All of this makes me think about the space shuttle. You may be familiar with the space shuttle, as it earned quite a lot of fame during its career as a shuttle … for space. Occasionally, it was also transported on the back of another, larger aircraft, like a mama bear giving a piggyback ride to her cub after her cub had just finished a journey … to space. But the space shuttle was also the cause of the most notorious executive demo in history.

As I recall, this is what happened: a space shuttle was recently towed through the Los Angeles area for some reason, possibly as a prop for the next Armageddon movie, where Bruce Willis comes back from the dead to strangle anyone caught humming “I Don’t Wanna Miss a Thing” by Aerosmith. Specialized trucks did most of the towing, except for one short stretch when the shuttle crossed over the 405 Freeway. That part was done by a 2012 Toyota Tundra.

That’s right: a 300,000-pound, 184-foot interstellar flying machine was towed by a Toyota Tundra. And not just any Tundra: one that’s owned by a “corporate fleet” with a “corporate title.” Now that’s something I actually never did in my company car.

I can only guess where this Tundra is now, but I bet the owner occasionally says to his passengers: “Is it just me, or did you feel the transmission slip?”

Nah, probably not. I’m sure that Tundra doesn’t have any problems. I’m sure that Tundra is in excellent shape. After all, it was only driven carefully, to and from work, in warm weather, by some bean-counting vice president. Just like all executive demos.

This story originally appeared on Jalopnik.


Feature: Here’s Why SUVs Will Be Dead In 10 Years

Feature: Here’s Why SUVs Will Be Dead In 10 Years

Before I get into this, I believe an apology is in order. You come to Jalopnik every day for the same things: cool stories about cool vehicles. Reviews of exotic sports cars. Russian dash cams. Videos of Chris Harris drifting. The incoherent ramblings of Travis Okulski. And here I am, writing my third article in a row about sport-utility vehicles.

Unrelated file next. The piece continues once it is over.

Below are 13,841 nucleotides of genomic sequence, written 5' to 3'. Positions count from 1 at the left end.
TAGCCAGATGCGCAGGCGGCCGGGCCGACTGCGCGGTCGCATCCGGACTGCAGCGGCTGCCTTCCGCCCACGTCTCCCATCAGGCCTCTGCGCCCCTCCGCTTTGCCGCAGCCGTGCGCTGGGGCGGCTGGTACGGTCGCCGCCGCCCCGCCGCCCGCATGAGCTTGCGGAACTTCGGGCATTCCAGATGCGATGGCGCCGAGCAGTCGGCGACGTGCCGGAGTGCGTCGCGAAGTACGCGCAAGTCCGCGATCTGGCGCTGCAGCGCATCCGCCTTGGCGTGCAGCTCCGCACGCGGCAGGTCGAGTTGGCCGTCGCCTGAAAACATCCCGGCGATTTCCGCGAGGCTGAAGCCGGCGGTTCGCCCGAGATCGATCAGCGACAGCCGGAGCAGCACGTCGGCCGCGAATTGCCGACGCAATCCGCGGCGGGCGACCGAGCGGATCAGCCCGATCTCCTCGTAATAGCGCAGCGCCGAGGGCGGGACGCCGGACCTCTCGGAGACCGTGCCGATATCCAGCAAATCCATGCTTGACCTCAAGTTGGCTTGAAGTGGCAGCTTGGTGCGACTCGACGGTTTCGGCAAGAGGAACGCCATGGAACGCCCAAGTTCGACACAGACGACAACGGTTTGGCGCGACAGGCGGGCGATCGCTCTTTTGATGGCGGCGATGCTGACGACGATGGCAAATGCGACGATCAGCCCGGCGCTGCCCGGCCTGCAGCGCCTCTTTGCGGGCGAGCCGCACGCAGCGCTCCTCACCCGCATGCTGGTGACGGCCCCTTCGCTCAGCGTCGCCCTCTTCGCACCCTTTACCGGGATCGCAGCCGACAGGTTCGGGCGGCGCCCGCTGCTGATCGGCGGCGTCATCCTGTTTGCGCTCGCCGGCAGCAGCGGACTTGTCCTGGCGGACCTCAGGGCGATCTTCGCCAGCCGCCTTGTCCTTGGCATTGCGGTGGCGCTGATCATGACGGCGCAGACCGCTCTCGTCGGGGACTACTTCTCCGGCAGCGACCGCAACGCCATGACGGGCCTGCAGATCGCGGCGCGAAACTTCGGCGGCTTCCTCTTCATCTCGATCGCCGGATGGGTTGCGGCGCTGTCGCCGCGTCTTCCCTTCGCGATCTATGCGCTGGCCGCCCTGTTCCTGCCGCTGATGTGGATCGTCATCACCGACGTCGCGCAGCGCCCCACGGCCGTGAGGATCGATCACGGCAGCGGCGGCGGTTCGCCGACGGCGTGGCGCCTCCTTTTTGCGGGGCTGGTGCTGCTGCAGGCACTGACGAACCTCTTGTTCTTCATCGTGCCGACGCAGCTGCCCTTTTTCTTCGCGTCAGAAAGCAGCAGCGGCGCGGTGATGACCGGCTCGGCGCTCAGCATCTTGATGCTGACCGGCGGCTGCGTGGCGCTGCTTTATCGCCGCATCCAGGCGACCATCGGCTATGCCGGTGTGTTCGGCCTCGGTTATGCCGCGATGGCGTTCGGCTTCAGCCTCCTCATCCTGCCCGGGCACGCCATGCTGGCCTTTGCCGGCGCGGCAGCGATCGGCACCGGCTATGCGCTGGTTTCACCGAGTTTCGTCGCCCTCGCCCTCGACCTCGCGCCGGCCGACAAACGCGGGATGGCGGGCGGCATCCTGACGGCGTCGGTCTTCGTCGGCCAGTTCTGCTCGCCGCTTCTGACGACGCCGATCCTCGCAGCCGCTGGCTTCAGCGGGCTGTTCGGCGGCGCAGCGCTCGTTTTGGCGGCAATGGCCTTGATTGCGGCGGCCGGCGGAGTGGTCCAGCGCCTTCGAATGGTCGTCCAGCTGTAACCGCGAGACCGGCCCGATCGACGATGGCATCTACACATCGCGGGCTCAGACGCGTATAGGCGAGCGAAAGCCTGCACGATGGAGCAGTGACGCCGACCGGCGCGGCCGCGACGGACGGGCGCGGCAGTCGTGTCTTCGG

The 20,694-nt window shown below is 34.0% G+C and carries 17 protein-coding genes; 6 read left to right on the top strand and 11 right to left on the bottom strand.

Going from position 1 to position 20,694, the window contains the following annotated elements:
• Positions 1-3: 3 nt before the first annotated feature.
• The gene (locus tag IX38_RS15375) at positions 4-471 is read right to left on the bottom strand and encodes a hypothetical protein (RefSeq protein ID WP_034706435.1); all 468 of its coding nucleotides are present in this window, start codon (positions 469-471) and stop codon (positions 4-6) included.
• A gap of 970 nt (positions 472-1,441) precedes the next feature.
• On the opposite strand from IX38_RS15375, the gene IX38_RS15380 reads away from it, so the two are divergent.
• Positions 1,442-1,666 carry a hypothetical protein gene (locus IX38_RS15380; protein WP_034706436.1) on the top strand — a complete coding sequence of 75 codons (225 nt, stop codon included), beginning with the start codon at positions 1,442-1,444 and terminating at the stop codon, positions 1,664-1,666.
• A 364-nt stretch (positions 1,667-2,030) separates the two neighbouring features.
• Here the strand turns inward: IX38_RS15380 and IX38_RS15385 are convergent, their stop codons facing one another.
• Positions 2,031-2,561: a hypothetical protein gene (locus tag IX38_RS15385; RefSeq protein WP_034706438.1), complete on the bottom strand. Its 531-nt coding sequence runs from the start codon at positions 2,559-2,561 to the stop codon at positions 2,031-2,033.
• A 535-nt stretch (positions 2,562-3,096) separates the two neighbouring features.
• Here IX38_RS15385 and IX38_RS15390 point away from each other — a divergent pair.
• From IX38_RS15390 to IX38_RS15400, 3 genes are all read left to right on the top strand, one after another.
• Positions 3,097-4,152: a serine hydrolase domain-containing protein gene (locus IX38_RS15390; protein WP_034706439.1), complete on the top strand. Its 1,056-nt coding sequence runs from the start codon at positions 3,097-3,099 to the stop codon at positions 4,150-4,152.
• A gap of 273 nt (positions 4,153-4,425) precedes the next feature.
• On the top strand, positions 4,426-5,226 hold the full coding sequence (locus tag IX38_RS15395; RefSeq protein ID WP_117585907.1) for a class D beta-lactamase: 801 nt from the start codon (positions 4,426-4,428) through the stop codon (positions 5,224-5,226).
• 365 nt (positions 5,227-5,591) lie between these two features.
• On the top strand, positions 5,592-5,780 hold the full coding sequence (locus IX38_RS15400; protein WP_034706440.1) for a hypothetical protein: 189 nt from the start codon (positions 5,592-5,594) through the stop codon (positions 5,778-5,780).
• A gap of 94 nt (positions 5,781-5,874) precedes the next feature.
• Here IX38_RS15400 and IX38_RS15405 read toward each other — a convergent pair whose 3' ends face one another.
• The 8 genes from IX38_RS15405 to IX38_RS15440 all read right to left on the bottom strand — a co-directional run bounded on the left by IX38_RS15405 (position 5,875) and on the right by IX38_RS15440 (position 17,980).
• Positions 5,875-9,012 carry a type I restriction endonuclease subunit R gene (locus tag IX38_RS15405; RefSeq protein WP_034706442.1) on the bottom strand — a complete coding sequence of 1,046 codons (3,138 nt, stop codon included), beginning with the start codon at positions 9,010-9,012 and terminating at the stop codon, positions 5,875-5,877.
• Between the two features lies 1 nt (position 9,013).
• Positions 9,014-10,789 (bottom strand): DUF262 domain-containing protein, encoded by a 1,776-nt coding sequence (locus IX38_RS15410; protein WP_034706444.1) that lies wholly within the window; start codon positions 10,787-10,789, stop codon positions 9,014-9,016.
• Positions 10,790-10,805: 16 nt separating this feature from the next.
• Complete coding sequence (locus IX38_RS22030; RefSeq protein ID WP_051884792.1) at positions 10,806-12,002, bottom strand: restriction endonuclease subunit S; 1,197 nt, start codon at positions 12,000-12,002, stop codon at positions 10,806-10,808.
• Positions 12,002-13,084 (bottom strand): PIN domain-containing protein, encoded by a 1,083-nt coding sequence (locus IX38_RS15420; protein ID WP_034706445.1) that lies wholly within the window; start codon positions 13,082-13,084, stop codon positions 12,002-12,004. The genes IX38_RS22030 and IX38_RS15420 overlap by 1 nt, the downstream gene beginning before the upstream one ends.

For this, I apologize. I apologize to anyone who wants to buy an old SUV and actually take it off-road, since you’ll now be competing with leagues of wealthy men who take investment advice from Jalopnik. I apologize to all the Hummer H2 owners I offended with my column about how stupid they look. And I especially apologize to the Hummer H2 owners who took time out of their busy weightlifting schedule to send e-mails calling me a “dooshbag,” only to receive no reply in return. Really, guys, I’m sorry.

Fortunately, today’s article covers a side of the SUV world I think most Jalopnik readers will enjoy. And that is: the death of the SUV.

As usual, I think it’s important to address your thoughts before I get started. If I had to guess, I’d say your thoughts are something along the lines of: You idiot! The SUV will never die, no matter how many positive articles Jalopnik writes about station wagons! Unless, of course, you’re a Hummer H2 owner, in which case you’re thinking: You dooshbag! You wouldn’t understand the Hummer H2, because it’s for REAL MEN. Then you spit out some chewing tobacco.